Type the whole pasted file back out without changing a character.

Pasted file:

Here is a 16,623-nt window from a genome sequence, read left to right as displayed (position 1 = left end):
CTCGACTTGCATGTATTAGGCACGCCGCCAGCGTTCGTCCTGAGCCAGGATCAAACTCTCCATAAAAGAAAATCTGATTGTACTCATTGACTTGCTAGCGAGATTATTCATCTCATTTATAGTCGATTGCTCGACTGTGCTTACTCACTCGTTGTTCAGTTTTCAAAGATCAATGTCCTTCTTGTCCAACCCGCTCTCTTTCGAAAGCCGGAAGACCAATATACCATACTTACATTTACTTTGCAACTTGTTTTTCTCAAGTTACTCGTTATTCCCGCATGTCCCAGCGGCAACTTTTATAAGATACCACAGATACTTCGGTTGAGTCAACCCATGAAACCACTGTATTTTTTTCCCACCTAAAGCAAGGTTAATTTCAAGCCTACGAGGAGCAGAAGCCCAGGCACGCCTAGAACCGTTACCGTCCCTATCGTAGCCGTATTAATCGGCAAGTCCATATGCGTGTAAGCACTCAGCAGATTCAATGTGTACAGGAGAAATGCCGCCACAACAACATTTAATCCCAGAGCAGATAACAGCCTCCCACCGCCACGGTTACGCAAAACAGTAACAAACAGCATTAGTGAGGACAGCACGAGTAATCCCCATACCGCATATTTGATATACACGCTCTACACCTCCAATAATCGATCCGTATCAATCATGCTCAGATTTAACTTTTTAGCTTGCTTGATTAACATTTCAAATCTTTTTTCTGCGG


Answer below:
Here is a 16,623-nt window from a genome sequence, read left to right as displayed (position 1 = left end):
CTCGACTTGCATGTATTAGGCACGCCGCCAGCGTTCGTCCTGAGCCAGGATCAAACTCTCCATAAAAGAAAATCTGATTGTACTCATTGACTTGCTAGCGAGATTATTCATCTCATTTATAGTCGATTGCTCGACTGTGCTTACTCACTCGTTGTTCAGTTTTCAAAGATCAATGTCCTTCTTGTCCAACCCGCTCTCTTTCGAAAGCCGGAAGACCAATATACCATACTTACATTTACTTTGCAACTTGTTTTTCTCAAGTTACTCGTTATTCCCGCATGTCCCAGCGGCAACTTTTATAAGATACCACAGATACTTCGGTTGAGTCAACCCATGAAACCACTGTATTTTTTTCCCACCTAAAGCAAGGTTAATTTCAAGCCTACGAGGAGCAGAAGCCCAGGCACGCCTAGAACCGTTACCGTCCCTATCGTAGCCGTATTAATCGGCAAGTCCATATGCGTGTAAGCACTCAGCAGATTCAATGTGTACAGGAGAAATGCCGCCACAACAACATTTAATCCCAGAGCAGATAACAGCCTCCCACCGCCACGGTTACGCAAAACAGTAACAAACAGCATTAGTGAGGACAGCACGAGTAATCCCCATACCGCATATTTGATATACACGCTCTACACCTCCAATAATCGATCCGTATCAATCATGCTCAGATTTAACTTTTTAGCTTGCTTGATTAACATTTCAAATCTTTTTTCTGCGG